ADLIB Audio supplied sound equipment and crew to the fabulous Latitude Festival for the fourth year running, this year taking over 2 new stages - the event's Uncut second stage, and the Sunrise Arena.
The other stages receiving the customary high quality sonic attention were the Lake Stage, the Film & Music Arena and the Cabaret Tent which also had an associated 'roving' sound system. The ADLIB team of 14 was crew chiefed by Richy Nicholson.
ADLIB specified and installed an L-Acoustics V-DOSC rig for this tented space, configured as two flown arrays of 6 elements, 12 SB28 subs on the deck and a combination of dv-DOSC and ARCs cabinets for infills and outfills. It was all processed via ADLIB's standard set up using Dolby Lakes.
Uncut saw some heavy hitting headliners in the line up including Gossip, Magazine, Bat For Lashes, Squeeze, Newton Faulkner, Spiritualised and many more in a demanding environment for sound requirements.
FOH was looked after by Walter Jaquiss using a Soundcraft Vi6 console and Ben Booker ran monitors, using a Yamaha PM5D - the monitor console of choice for many engineers.
Richy Nicholson and Laura Davis had a hectic time running the stage patch, and the main challenge was - as ever festival style - the short changeovers. Using the digital desks helped massively in ensuring this ran as smoothly as possible. Jaquiss had the Vi6s off-line editing software running on his laptop, which enabled him to set up the patch for the next band during the previous set. This made it dramatically easier for incoming engineers, particularly those not overly familiar with the console - all their channels would be in place, so they had one less parameter to think about.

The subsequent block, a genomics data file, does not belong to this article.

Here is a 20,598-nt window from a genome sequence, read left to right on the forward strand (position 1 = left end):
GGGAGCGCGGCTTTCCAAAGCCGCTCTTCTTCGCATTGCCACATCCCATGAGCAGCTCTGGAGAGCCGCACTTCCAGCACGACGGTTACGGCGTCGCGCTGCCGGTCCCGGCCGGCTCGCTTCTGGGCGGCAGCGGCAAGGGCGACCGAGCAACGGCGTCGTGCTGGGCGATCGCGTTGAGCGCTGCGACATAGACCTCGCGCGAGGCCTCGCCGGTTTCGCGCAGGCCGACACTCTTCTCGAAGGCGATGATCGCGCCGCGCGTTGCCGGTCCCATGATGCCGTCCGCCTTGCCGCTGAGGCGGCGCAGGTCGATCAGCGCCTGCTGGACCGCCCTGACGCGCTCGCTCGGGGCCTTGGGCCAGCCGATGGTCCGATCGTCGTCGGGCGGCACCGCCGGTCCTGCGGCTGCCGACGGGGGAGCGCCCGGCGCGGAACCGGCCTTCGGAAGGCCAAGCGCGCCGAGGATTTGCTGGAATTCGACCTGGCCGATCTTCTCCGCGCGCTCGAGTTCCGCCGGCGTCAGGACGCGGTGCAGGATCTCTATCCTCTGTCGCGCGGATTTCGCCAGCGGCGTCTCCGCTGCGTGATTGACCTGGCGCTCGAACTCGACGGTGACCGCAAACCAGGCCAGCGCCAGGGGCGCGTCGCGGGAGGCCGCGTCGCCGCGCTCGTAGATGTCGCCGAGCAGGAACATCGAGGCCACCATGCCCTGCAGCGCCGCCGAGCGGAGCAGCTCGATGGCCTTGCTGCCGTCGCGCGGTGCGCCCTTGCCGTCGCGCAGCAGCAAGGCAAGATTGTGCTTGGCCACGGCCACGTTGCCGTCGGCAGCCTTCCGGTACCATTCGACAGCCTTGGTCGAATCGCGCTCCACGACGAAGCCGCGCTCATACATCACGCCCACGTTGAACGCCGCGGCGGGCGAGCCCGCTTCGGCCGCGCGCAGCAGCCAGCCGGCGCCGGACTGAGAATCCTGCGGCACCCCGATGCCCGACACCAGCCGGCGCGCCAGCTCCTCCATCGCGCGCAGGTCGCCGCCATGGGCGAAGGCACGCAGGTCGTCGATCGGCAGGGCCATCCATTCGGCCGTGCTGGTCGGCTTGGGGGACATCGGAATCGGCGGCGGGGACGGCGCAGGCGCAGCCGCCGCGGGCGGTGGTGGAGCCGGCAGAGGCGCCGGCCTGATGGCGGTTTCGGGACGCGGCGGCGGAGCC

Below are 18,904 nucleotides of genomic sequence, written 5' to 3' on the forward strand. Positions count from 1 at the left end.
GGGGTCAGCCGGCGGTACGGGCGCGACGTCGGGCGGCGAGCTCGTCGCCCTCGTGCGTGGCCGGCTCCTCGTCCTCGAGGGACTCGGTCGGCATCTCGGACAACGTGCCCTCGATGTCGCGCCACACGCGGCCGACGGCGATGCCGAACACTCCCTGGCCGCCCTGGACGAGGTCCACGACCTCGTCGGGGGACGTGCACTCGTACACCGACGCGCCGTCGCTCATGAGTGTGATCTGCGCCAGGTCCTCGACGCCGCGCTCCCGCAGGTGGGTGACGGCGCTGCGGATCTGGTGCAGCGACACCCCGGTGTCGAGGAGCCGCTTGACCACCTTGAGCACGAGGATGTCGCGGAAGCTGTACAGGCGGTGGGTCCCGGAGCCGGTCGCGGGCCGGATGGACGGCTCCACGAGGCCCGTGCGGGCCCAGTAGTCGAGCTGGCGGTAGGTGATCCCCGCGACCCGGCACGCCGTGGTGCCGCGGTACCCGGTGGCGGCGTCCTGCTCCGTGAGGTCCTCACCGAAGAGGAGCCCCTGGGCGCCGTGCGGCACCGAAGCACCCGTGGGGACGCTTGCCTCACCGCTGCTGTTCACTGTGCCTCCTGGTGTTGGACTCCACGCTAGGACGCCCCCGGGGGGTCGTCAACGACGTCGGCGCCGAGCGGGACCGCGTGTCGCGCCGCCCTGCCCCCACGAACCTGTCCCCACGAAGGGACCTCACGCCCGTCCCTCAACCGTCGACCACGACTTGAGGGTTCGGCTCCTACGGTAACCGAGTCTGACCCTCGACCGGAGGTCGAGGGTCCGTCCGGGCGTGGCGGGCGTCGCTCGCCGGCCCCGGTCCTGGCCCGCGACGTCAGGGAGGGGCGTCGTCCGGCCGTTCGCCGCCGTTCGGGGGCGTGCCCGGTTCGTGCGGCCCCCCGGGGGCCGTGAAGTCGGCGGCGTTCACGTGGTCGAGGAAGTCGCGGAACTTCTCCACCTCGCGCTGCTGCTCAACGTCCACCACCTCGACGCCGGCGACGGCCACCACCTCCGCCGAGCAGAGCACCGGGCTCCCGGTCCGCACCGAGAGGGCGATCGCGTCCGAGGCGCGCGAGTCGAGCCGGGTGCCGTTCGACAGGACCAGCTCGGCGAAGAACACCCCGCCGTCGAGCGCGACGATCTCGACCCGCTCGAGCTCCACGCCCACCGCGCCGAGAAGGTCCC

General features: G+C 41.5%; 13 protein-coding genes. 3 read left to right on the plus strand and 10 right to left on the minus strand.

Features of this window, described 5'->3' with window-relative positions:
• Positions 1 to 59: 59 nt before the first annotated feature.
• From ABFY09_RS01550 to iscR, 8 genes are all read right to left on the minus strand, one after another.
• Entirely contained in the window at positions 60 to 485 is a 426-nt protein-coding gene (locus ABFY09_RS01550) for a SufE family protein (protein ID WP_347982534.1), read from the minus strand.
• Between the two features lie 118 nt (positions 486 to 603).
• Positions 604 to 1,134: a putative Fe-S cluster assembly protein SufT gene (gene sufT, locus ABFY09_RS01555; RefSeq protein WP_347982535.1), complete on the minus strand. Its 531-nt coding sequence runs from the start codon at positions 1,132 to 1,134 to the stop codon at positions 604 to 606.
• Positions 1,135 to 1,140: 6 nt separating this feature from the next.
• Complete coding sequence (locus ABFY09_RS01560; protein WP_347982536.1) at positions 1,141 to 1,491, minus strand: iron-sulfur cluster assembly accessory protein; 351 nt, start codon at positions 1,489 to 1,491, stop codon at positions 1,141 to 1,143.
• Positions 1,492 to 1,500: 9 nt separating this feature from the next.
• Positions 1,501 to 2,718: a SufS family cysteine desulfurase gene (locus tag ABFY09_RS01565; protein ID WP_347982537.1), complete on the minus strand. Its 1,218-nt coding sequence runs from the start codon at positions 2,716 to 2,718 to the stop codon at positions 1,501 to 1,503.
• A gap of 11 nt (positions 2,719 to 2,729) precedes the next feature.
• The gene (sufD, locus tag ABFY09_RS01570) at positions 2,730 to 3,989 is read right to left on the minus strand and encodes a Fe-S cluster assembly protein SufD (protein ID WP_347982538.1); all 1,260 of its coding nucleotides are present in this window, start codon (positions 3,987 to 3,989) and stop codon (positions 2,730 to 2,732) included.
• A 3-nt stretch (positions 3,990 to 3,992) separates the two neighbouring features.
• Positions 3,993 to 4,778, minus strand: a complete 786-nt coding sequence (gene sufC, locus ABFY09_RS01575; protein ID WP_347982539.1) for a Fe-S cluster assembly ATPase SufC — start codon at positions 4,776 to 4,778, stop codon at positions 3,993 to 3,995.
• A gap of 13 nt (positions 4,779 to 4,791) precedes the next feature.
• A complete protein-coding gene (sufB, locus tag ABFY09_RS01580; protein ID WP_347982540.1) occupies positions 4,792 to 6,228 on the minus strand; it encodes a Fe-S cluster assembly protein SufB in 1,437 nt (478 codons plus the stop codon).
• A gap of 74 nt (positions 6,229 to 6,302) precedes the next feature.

The vast majority of band's engineers were happy to work with the Vi6, but ADLIB brought in a Midas heritage H3000 for Tricky, and Fever Ray used their touring DigiDesign Profile - which was also being supplied by ADLIB.
Onstage, Nicholson and Booker ran a similar system for pre-patching bands into the PM5D for any engineers with PM5D show files on USB sticks. "It's extremely helpful and really speeds up changeovers having these facilities on site," says Nicholson.
The monitors were 16 ADLIB low profile MP3s and two dv-SUBs, with 4 L-Acoustics ARCS and 4 SB28s a side for side fills.
ADLIB supplied a comprehensive mics-and-stands package including a Shure radio system for all stages.
This open sided tent featured a hyperactive line up of up-and-comings, ones-to-watch and unsigned acts, who performed using a Nexo Alpha PA, comprising 6 M3 hi-packs and 6 B1 bass cabinets a side, 4 Nexo S2 subs and 2 ADLIB FD2s for infill.
Onstage were 12 MP3 wedges and an ADLIB 2 x 15" + 2" drum sub, complete with 4 ADLIB FD2 high packs and 4 DF415 subs for side fills, all under the careful supervision of Danny Castree and Jay Smith and another PM5D.
Another Soundcraft Vi6 graced FOH, overseen by Otto Kroymann.
As with the Uncut stage, ADLIB also supplied a full DJ set up including an Allen & Heath Xone mixer, Technics dex and Pioneer CDJ1000s plus all required mics and stands.
Lake, Film & Music & Cabaret
The Lake Stage had another slightly smaller Nexo Alpha sound system, with 4 mid-his and 4 bass speakers a side, Nexo S2 subs and ADLIB AA122 fills. The side-stage FOH mix was engineered by Chris Smethurst using a Soundcraft MH4, while Kenny Kristiansen looked after monitors.
The Music & Film Arena offered an eclectic programme of art house and indie screenings intercut with live performances and music-based films, some special previews and off-beat edited TV show footage. Sound was delivered via an ADLIB FD PA system and a Yamaha M7CL mixing console. Looking after this area were Marin O'Grady at FOH, Simon Fuller on monitors and Simon Lawson on stage.
The Cabaret tent also had an ADLIB FD system. Michael Flaherty mixed with a Yamaha LS9 desk and Tom Cunningham was kept on the move with the 'floating' system.
Latitude is one of a host of ADLIB festivals this summer, but also one of the most enjoyable – renowned for its spectacularly beautiful site, laid back vibes and quest to return to the roots of festival culture.